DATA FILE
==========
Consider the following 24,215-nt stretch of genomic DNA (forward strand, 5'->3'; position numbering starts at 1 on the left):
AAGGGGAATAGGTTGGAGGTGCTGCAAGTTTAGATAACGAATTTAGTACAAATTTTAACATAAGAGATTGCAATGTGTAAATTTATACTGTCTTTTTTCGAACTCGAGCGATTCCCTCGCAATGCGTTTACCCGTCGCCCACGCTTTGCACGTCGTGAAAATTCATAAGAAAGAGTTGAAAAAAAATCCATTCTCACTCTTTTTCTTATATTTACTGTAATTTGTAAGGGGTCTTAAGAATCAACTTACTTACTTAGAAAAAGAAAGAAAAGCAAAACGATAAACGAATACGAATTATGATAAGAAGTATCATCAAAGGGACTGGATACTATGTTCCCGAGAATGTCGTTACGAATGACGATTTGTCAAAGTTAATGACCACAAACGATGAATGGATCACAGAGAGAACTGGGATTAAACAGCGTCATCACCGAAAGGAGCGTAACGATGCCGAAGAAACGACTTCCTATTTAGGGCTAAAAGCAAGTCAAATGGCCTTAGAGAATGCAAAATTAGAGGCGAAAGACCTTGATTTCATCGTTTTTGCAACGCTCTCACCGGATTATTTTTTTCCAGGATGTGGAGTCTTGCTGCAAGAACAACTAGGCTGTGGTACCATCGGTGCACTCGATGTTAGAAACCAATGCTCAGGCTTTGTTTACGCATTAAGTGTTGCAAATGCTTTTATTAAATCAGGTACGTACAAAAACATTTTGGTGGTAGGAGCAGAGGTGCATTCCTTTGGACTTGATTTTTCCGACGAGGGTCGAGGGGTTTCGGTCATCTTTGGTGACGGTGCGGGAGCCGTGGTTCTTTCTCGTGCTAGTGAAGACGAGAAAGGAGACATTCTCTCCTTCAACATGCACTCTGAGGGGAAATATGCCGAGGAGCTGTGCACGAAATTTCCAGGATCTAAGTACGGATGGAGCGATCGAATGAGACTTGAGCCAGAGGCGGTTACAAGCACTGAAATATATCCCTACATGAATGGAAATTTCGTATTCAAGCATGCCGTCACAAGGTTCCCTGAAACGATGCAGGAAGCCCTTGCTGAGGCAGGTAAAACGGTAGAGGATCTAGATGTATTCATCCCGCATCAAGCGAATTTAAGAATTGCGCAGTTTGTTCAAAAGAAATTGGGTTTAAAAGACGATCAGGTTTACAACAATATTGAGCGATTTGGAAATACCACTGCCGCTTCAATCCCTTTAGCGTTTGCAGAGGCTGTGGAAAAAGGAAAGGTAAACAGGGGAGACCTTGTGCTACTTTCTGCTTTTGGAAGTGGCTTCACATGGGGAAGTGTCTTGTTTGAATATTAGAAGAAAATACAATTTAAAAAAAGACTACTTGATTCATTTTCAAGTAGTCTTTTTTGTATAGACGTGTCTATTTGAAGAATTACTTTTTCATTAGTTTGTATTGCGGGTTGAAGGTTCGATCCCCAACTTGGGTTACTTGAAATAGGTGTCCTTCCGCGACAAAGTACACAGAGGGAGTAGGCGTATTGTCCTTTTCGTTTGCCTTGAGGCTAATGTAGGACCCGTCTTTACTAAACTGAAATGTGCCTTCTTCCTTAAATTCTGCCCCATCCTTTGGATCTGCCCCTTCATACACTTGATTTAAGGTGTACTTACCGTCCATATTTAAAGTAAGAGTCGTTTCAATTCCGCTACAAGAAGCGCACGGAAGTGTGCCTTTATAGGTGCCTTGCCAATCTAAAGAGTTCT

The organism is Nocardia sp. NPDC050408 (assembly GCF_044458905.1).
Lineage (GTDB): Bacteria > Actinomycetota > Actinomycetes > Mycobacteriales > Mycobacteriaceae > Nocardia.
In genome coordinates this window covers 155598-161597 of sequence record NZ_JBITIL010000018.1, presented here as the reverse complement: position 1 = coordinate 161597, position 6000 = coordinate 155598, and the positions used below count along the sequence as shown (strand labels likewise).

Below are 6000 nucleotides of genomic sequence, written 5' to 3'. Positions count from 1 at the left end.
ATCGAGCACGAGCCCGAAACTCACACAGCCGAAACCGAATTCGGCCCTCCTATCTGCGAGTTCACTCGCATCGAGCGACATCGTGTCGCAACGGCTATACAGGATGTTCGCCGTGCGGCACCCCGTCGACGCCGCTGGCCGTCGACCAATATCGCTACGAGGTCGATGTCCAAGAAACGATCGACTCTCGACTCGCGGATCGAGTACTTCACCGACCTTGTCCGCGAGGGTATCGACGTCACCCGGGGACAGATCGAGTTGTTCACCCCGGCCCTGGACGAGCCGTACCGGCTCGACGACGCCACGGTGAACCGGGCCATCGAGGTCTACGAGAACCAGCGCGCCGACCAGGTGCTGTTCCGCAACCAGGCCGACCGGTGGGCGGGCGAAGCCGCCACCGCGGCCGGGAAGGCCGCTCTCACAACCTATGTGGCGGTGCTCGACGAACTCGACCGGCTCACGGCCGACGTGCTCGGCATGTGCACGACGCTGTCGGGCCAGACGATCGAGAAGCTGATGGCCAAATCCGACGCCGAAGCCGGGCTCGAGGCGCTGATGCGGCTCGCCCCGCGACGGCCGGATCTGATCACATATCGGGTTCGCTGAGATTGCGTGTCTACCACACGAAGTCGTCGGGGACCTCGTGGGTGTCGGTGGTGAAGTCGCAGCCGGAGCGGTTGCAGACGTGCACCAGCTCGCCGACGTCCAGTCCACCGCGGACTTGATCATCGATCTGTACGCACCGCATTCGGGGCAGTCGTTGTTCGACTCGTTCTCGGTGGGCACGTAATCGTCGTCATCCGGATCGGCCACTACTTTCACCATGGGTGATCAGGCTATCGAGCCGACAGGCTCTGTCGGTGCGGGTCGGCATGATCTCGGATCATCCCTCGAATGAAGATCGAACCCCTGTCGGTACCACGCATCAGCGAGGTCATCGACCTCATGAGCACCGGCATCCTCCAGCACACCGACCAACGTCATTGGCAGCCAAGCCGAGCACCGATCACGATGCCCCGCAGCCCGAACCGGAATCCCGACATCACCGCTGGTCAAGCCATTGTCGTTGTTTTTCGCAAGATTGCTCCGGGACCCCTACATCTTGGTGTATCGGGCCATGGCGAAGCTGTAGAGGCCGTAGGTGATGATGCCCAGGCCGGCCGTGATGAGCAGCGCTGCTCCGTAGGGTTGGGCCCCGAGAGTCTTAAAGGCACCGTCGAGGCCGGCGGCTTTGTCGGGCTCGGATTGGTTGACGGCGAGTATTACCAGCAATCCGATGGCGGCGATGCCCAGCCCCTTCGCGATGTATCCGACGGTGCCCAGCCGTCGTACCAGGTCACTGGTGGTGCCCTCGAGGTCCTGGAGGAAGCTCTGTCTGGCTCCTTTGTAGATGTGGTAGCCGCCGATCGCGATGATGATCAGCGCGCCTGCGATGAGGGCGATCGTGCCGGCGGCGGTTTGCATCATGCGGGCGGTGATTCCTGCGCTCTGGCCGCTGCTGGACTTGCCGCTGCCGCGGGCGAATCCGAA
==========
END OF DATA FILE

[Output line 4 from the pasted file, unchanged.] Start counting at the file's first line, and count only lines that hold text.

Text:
Lineage (GTDB): Bacteria > Actinomycetota > Actinomycetes > Mycobacteriales > Mycobacteriaceae > Nocardia.